A Comprehensive Introduction to Differential Geometry, Vol. by Michael Spivak

By Michael Spivak

Publication by way of Michael Spivak, Spivak, Michael

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Example text

The one we imitate here is Smale’s proof. 5. Since the critical values of f are distinct, let us arrange them in order: Crit(f ) = {c1 , . . , cq } with f (c1 ) > f (c2 ) > · · · > f (cq ), and let αi = f (ci ). The proof of the theorem will use an induction based on the following lemma. 8. Let j ∈ {1, . . , q} and let ε > 0. There exists a good approximation X (in the C1 sense) of X such that: (1) The vector field X coincides with X on the complement of f −1 ([αj + ε, αj + 2ε]) in V . (2) The stable manifold of cj (for X ) is transversal to the unstable manifolds of all critical points, that is, s WX (cj ) u WX (ci ).

12 shows the gradient lines that connect the two critical points (here we use the gradient for the “flat” metric on the torus, that is, for the usual metric on R2 ; as we can see, the lines in question form true right angles with the level sets). We can clearly see that W s (a) is the open square (that is, an open disk), that W s (b) is an open interval (the horizontal side of the square in the figure), as are W u (b) (vertical segment), W s (c) (vertical side) and W u (c) (horizontal segment), while W s (d) is reduced to d.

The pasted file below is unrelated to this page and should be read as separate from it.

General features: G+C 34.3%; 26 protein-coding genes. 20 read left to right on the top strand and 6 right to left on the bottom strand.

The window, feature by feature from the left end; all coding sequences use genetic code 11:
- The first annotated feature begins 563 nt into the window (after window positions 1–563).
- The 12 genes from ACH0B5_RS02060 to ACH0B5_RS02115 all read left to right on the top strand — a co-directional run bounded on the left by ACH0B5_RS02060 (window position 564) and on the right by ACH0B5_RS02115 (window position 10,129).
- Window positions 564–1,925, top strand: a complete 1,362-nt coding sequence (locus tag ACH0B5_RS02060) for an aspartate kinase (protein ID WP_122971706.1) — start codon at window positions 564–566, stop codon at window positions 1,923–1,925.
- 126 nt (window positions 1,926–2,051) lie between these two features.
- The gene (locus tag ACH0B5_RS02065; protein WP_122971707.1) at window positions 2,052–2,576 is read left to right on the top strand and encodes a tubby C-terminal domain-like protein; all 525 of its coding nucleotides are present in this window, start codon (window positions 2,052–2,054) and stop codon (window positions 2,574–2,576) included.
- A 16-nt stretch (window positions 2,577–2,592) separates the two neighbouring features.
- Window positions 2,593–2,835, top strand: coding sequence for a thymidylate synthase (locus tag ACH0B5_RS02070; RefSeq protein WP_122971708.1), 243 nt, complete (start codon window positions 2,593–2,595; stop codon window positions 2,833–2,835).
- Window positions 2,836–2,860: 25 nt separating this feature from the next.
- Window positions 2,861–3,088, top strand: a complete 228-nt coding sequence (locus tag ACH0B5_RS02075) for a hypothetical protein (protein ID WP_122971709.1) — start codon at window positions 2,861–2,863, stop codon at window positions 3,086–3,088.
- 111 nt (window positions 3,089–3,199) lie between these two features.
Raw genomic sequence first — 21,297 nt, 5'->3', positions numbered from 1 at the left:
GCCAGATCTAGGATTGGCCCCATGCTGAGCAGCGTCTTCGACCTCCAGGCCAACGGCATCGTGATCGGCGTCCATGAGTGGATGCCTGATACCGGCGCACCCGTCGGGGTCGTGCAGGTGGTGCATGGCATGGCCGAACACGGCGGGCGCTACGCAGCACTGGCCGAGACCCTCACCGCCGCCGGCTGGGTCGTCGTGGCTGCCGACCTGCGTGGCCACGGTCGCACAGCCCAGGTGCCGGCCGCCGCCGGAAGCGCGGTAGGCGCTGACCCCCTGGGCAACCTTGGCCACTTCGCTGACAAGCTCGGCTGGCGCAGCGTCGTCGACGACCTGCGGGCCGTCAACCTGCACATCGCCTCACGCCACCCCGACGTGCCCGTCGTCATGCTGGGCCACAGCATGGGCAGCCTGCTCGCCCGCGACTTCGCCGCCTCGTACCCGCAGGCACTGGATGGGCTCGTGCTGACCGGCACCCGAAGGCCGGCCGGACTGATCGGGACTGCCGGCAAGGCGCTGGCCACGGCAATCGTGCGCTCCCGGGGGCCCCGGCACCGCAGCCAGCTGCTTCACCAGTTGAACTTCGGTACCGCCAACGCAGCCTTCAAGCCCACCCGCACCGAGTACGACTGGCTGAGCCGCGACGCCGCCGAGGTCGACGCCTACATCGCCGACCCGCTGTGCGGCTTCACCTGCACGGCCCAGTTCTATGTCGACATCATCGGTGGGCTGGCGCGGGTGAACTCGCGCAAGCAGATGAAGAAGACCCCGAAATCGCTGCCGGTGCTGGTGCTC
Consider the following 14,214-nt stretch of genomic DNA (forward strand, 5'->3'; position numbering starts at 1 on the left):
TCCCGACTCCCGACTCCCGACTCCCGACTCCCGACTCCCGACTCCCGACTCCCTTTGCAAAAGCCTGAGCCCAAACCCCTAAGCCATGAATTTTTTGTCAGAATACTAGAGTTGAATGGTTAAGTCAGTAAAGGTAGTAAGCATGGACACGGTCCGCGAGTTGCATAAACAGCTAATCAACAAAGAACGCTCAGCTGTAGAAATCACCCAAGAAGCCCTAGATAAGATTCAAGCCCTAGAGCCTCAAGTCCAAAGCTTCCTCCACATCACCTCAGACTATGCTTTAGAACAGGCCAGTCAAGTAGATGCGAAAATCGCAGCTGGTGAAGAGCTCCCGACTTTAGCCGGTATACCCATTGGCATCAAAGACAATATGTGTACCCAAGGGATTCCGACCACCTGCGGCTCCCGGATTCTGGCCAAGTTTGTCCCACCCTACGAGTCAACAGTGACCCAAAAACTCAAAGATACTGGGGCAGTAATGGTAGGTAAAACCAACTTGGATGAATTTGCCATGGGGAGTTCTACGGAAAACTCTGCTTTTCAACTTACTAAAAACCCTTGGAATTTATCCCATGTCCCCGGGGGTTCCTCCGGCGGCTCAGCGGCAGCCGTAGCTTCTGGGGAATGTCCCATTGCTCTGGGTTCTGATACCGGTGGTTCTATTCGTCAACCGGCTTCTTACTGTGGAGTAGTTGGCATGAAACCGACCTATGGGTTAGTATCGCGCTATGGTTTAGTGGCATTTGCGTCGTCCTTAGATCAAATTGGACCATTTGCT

0]), we attach a disk of (real) dimension 2 (we now have P1 (C), the cell of points [a, b, 0, . . , 0]), and so on. 11. We begin with the minimum (this is precisely our point [1, 0, . . , 0]), where the function has value 0. The first critical value is then 1. This corresponds to the critical point [0, 1, 0, . . , 0], which has index 2. . and enables us to attach a cell of dimension 2, and so on. 11. 5. The cell Dk is the piece of the unstable 1 There is also a precise mathematical definition of the expression “perfect Morse function”, of which the one considered here is the prototype.

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